There were shades of individual brilliance in these Tests. Kapil Dev and Karsan Ghavri claimed five wickets each in the only innings in 1980-81. Laxman’s 167 (out of a team score of 261) in 1999-00 is among the greatest innings the ground has seen. And Mohammed Shami took five wickets before KL Rahul and Virat Kohli got hundreds in 2014-15.

But what about the other Tests? India first played here in 1947-48, the one of Mankading fame.

Before the series, the Indians had announced that they would prefer uncovered wickets for the series. Bradman had tried to convince Indian captain Lala Amarnath, but to no avail.

Amarnath’s reasoning was sound: India’s only chance lay in catching the Australians on a sticky wicket. It might backfire, but Amarnath decided to gamble.

India were caught on a wet wicket after Bradman won the toss in the first Test at Brisbane. Ernie Toshack took 11/31 to bowl them out for 58 and 98.

But Amarnath won a crucial toss, and India put up 188 amidst rains. And on the third day, Amarnath’s plans finally bore fruit as Australia were shot out for 107 by Dattu Phadkar (3/14) and Vijay Hazare (4/29).

Unfortunately, it rained incessantly, and only ten hours of cricket was possible over the next three days. A draw was called with India on 61/7. A lead of 142 was substantial on the pitch, but there was nothing they could do.

Bradman won the other four tosses in the series. Australia won 4-0.

The Win


India’s only win at the ground came in 1977-78 against a side depleted by Kerry Packer. Bishan Singh Bedi (3/49) and Bhagwat Chandrasekhar (4/30) bowled out Australia for 131. At stumps on Day One India were 86 without loss, firmly in control.

Bedi eventually declared on 396/8, with six batsmen going past forty but nobody reaching eighty. Then EAS Prasanna took 4/51 as India won by an innings and 2 runs, at that point their biggest margin of victory overseas.

The Innings Defeats that Got Away

The 1985-86 and 1991-92 Tests at Sydney bore almost similar agony for Indian fans. In the former, India declared on 600/4. Sunil Gavaskar scored 172, thus completing the full set of scoring a hundred in each of the five Australian venues. Krishnamachari Srikkanth and Mohinder Amarnath also got hundreds.

The Test seemed to be headed for a draw at stumps on Day Four, with Australia on 347/4, but Ravi Shastri (4/101) and Shivlal Yadav (5/99) bowled out Australia for 396, with David Boon scoring 131. Shastri (2/36) and Yadav (3/19) put further pressure later that day, but Greg Ritchie batted for almost three hours to save the Test. Australia finished on 119/6.

Six years later, Boon (129*) again rose to the challenge to take Australia to 313. Shastri (206) and Sachin Tendulkar (148*) helped India to secure a 170-run lead as a debutant Shane Warne was hammered around for his 1/150.

Australia were quickly reduced to 114/6 before Allan Border and Merv Hughes resisted, the latter batting for 73 balls. Not for the first time, the Indians were not happy with the umpiring.

Warne walked out after Shastri (4/45) got the eighth wicket. Bruce Reid, injured and without any batting credentials, was the only man left. Unfortunately, by the time Border (53*) took Australia past the innings-defeat mark, there was no time left.

Surprisingly, Subroto Banerjee, the best bowler in the first innings (3/47), did not get a single ball in the second.

Steve’s Farewell, Almost Ruined


Tendulkar had not gone past 44 in the first three Tests of 2003-04. At Sydney, he assumed a Zen like mode by deciding to not have a go at anything outside off. He eventually scored 241 not out, his career-best at the time. A more pulsating show came from Laxman during his 178.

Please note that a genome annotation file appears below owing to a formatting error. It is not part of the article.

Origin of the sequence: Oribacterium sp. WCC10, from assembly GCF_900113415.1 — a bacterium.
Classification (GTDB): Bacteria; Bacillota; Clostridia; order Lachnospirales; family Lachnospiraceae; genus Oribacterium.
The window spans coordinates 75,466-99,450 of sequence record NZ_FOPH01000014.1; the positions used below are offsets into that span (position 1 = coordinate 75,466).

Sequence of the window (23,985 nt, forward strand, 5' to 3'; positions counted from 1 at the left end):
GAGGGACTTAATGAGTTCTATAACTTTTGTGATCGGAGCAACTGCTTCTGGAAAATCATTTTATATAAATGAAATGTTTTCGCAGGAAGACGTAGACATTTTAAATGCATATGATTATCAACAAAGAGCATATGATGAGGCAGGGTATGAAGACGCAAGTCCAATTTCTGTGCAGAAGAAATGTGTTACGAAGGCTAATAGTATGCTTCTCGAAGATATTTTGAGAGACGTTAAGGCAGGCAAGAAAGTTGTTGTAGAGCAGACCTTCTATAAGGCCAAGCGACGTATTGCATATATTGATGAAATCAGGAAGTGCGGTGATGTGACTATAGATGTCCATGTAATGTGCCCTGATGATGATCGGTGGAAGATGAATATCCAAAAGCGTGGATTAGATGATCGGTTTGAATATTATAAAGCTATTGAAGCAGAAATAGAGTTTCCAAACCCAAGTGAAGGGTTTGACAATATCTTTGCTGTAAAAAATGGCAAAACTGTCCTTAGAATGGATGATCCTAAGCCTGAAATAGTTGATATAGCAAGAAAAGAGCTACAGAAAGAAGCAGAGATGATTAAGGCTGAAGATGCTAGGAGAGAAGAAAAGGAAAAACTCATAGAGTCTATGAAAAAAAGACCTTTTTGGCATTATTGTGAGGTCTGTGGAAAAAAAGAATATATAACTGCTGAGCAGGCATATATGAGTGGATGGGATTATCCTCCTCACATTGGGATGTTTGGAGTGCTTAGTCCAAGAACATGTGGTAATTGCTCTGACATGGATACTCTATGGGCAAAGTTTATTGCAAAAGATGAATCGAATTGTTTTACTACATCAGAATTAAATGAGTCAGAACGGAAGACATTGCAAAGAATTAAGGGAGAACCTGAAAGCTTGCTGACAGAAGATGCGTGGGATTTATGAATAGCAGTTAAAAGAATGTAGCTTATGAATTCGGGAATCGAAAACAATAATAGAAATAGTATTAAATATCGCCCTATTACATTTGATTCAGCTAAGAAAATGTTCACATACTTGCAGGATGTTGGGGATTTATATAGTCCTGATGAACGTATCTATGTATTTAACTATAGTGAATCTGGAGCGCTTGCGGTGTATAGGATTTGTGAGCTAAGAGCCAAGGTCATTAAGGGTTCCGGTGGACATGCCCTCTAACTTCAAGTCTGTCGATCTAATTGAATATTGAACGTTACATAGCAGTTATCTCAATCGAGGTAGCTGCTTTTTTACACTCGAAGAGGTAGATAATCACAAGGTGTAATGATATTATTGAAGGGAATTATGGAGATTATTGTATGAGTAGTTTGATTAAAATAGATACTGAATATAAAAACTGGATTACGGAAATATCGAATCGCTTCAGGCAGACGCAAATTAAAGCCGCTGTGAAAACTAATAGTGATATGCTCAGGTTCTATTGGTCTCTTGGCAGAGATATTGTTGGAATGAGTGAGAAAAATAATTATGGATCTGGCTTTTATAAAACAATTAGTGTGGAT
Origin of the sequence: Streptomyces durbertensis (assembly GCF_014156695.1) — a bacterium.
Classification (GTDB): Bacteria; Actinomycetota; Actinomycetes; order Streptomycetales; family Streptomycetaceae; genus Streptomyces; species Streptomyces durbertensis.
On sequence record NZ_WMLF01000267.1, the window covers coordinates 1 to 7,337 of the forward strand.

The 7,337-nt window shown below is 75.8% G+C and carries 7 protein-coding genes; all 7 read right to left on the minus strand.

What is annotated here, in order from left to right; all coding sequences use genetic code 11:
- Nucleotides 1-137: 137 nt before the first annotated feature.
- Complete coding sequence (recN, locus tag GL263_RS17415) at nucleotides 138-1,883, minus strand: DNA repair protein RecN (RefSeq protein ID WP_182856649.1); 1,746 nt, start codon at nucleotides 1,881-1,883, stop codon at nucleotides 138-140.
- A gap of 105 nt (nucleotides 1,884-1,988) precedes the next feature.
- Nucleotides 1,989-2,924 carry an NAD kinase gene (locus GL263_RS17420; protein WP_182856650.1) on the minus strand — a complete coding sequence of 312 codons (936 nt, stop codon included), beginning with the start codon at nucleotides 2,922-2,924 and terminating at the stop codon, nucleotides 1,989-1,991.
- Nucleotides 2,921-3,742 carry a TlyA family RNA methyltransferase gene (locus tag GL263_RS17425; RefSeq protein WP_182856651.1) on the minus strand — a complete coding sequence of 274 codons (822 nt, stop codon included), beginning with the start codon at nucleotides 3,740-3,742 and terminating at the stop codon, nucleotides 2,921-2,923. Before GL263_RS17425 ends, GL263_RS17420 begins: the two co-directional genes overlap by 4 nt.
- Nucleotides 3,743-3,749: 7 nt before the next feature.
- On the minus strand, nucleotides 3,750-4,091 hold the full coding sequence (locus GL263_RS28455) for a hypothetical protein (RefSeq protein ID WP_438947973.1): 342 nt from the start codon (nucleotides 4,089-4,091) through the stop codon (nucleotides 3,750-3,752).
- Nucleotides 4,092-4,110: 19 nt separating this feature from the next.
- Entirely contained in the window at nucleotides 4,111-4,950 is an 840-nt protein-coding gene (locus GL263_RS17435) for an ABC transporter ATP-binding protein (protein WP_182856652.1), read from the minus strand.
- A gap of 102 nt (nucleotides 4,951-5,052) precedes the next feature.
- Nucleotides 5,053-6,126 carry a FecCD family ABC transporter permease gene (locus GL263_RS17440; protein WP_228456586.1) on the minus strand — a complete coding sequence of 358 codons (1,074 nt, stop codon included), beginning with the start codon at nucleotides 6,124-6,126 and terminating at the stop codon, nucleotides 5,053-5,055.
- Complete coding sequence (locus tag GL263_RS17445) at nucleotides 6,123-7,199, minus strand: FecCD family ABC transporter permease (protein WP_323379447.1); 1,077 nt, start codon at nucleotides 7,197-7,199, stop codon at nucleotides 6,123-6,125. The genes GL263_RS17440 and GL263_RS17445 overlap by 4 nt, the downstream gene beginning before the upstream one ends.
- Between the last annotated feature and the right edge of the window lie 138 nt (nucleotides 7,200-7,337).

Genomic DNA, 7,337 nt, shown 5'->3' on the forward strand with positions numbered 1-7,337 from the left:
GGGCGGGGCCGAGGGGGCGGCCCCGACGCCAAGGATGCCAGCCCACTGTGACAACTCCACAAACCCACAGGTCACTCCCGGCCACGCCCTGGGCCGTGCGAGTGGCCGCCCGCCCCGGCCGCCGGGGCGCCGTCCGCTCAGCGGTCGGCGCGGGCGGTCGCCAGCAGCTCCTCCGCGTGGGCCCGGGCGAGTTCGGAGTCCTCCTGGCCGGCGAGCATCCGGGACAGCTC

India declared on 705/7. Then Kumble took 8/141, but Sourav Ganguly did not enforce the follow-on despite the 231-run lead. He declared only when Rahul Dravid, 9 short of a hundred, was hit on the ear by Brett Lee.

India could still have won, but Kumble (4/138) never found support. Chasing 443, Australia finished on 357/6. Steve Waugh scored 80 in his last Test innings.

Not for the last time in India-Australia Tests at Sydney did Bucknor make glaring errors. He did not rule at least three LBW decisions in India’s favour – two of Justin Langer off Ajit Agarkar, one of Damien Martyn off Murali Kartik. All three were erroneous decisions, as replays revealed.

Bucknor & Benson and beyond


We have already mentioned the glaring umpiring errors in the 2007-08 Test. We shall now touch upon some, which promoted Laxman to dismiss them as “incompetent, possibly even biased.”

India had Australia on the mat at 134/6 in the first innings. Then Symonds survived a big nick and slammed 162 not out to take Australia to 463. Laxman then got his third hundred (109) at Sydney in as many innings, while Tendulkar’s authoritative 154 not out helped India obtain a 59-run lead, but Symonds had scored too many.

Australia eventually set India 333. A set Dravid was soon beaten outside off by Symonds by some distance. Gilchrist, who had walked in the 2003 World Cup semi-final, appealed. Bucknor gave Dravid out.

Then Ganguly edged Lee, and the ball appeared to have fallen short of Michael Clarke at slip. Benson took the word of Clarke – who had refused to walk to a catch at slip earlier in the Test – and ruled Ganguly out.

Shortly afterwards, MS Dhoni was given leg-before to a ball that would have gone over the stumps.

“It seemed every decision that could go against us had done so,” Tendulkar later wrote.

With two overs left and three men standing, India should still have drawn the Test, but Clarke took three wickets in five balls to end things.

“We lost the series 1-2 when we all felt that we should have won it 2-1”, Laxman would later write in his autobiography.

Four years later India had another chance despite scoring 191. Zaheer Khan reduced Australia to 37/3, but that was it. Clarke slammed an unbeaten 329. With Ponting and Michael Hussey also getting hundreds, India lost by an innings inside four days despite responding with 400.

(Abhishek Mukherjee is a cricket historian and statistician. He can be followed on Twitter @ovshake42)